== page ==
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March 14, 2006, 4:42 pm
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> The first one is memtest86+ from http://www.memtest.org .
> The memtest86+
program will erase and format a floppy for you,
> and you use the floppy to
boot the computer. One of the nice
> things that memtest has in it, is
> in the upper left hand corner of the screen.
second utility you should get, is CPUZ from
> http://www.cpuid.com/cpuz.php .
CPUZ is a Windows utility,
> that gives you key information about the clocks
> memory timings in your computer.
> OK, with those two tools at your
> 1) Set the computer to 133MHz. Boot the computer with the
memtest86+ prepared boot floppy. What does the bandwidth
> indicator say about
your memory bandwidth ? It should be
> a number, like 900MB/sec or 3000MB/sec
or some other number.
> The result will be different at each computer speed.
> 2) Press the Escape key. Memtest86+ should exit, and the
> computer will
start to reboot. Remove the floppy diskette,
> so the computer will boot from
the hard drive. Now, when
> Windows is booted, run CPUZ. What are the clocks
> memory timing settings ? Write them down.
> This shows a CPUZ memory
timing panel. Tcas, Trcd, Trp, and
> Tras are four of the parameters shown
(parameters three through
> six). Tcas has the most effect on performance, and
> number is better. The appearance of this timing panel, will
slightly depending on the type of hardware being tested.
> Record the memory
clock setting as well, as it is important.
reboot the computer, stopping in the BIOS to set the
> clock to 145MHz. Insert
the memtest86+ boot floppy, and
> repeat steps (1) and (2) above.
the memory timings have been adjusted too far down or
> something. I cannot
make any promises, but if you post the
> results from your testing with these
two programs, it may
> be possible to explain the results.
> Normally, your
CPU clock would be 133MHz, and the memory 166Mhz.
> When you attempt to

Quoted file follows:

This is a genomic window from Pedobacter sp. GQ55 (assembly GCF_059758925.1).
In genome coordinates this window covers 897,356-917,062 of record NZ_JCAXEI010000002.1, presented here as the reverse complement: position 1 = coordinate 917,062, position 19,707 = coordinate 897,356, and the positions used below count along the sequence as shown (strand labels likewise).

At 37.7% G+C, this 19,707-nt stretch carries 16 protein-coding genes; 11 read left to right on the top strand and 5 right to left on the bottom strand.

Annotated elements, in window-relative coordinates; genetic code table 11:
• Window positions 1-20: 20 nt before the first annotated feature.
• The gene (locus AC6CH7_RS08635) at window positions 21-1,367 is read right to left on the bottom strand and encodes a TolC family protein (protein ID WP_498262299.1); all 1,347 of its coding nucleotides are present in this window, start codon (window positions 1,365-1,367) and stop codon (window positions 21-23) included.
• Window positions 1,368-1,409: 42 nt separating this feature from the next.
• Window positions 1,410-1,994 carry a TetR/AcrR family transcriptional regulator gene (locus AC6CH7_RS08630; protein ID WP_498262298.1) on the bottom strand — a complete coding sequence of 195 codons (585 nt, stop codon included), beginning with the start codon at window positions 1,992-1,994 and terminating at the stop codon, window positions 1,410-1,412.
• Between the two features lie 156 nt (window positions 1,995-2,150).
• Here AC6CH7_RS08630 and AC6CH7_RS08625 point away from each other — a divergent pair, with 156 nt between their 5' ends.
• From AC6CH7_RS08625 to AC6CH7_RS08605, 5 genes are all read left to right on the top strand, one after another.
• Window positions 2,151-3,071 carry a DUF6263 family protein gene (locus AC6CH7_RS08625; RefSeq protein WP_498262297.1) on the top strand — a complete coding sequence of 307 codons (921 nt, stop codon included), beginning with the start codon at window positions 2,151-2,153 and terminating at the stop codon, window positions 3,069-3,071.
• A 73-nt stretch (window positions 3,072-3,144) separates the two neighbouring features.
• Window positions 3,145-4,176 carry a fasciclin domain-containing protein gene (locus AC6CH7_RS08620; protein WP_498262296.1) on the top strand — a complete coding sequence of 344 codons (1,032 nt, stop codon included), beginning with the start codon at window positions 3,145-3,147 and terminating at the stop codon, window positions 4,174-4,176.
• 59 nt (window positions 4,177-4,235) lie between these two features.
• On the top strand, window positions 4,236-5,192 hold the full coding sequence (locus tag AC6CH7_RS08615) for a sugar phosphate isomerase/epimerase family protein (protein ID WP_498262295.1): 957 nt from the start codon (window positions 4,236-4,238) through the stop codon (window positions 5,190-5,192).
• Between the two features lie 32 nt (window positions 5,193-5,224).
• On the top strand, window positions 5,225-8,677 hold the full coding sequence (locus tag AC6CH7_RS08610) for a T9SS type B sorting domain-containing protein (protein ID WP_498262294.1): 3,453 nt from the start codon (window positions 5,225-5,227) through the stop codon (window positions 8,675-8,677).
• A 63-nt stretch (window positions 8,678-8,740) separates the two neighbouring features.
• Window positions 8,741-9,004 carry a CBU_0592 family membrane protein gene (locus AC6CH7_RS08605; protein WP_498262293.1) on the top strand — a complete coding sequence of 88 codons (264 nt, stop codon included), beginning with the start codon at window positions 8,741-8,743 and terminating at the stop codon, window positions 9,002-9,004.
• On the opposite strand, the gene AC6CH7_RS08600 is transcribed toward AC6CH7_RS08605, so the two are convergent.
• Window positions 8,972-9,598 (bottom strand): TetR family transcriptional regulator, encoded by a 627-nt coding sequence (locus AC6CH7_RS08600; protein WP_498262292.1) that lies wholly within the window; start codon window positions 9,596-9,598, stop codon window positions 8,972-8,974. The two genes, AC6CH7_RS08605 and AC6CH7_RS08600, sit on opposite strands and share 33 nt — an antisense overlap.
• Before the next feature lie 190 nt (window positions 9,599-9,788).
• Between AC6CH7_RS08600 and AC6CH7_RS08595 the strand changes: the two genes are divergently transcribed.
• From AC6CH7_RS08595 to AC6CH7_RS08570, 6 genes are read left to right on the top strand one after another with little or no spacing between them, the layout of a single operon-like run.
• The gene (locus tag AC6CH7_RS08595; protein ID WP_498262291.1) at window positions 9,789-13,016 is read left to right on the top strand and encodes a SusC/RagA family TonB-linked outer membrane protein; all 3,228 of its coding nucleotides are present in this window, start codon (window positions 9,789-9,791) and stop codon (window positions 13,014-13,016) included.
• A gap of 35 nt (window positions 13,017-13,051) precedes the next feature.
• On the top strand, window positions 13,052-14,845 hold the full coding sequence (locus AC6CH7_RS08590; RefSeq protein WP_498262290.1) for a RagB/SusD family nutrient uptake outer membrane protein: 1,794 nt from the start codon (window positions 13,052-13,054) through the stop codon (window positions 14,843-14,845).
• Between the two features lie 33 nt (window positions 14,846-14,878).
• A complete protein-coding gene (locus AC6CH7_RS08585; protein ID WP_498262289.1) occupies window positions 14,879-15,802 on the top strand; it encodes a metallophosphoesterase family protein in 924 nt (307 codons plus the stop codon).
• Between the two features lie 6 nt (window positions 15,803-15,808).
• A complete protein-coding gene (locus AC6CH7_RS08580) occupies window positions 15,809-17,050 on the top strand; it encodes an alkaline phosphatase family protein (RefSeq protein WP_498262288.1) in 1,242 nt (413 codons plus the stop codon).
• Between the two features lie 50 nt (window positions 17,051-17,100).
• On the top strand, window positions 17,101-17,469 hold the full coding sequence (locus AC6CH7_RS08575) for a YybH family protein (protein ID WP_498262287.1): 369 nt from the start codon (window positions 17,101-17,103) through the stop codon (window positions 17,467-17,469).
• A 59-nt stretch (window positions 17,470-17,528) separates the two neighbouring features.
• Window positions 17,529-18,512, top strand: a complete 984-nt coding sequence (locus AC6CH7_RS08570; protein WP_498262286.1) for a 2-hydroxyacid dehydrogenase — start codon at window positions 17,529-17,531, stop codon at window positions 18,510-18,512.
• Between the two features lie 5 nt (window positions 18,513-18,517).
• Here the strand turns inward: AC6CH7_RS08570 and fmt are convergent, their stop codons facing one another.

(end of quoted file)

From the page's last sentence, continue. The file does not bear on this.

increase the CPU clock to 145MHz, the
> memory clock should become 181Mhz.
Perhaps the BIOS has decided
> to switch to the 1:1 CPU:Memory divider, so the
CPU clock is
> 145MHz and the memory is 145MHz as well. There are many
possibilities, and you will get the answer by using CPUZ.
> Have a look at the
BIOS, and see what options are available
> for the memory clock, when the CPU
is set to 145Mhz.
> I have used these utlities already
and and my results
> Bandwidth 1 KB : 37112.32 MB/s
Bandwidth 2 KB : 31477.7 MB/s
> Bandwidth 4 KB : 33821.05 MB/s
> Bandwidth 8
KB : 38000.17 MB/s
> Bandwidth 16 KB : 35194.91 MB/s
> Bandwidth 32 KB
: 20910.58 MB/s
> Bandwidth 64 KB : 19883.92 MB/s
> Bandwidth 128 KB
: 20363.44 MB/s
> Bandwidth 256 KB : 20193.8 MB/s
> Bandwidth 512 KB
: 20188.97 MB/s
> Bandwidth 1 MB : 18625.13 MB/s
> Bandwidth 2 MB : 2767.13
> Bandwidth 4 MB : 2777.7 MB/s
> Bandwidth 8 MB : 2777.93 MB/s
Bandwidth 16 MB : 2778.19 MB/s
> Bandwidth 32 MB : 2779.45 MB/s
> Bandwidth 64
MB : 2779.59 MB/s
> Bandwidth 128 MB : 2779.06 MB/s
> Bandwidth 256 MB
: 2778.9 MB/s
> Bandwidth 512 MB : 2779.18 MB/s
> Bandwidth 1024 MB : 2779.2
> Latency : 111.4 ns (323 cycles)
> Chipset : Intel
> Chipset RAM Type : DDR-SDRAM PC2900 Single
> DIMM Type
: DDR-SDRAM PC3200
> FSB Frequency : 145 MHz
> Bus Speed : 579.9 MHz (QDR)
Memory Frequency : 181 MHz
> Chipset Bandwidth : 4640 MB/s
> Memory Bandwidth
: 2899 MB/s
> Latency : CL2.5
> PAT Enabled : Yes
> My bios doesn't
provide the function of voltage adjustment. Neither
ram frequency modding. The
CPu is the only allowable adjustment, and
with it not even voltage. I'm very
limited with this motherboard with
what I can phisically modd. It sucks! I know
that I still probably
didn't respond correctly, but I hope you can tell atleast
who is the
intended recipient. Is the information above telling or do you still
need my default results?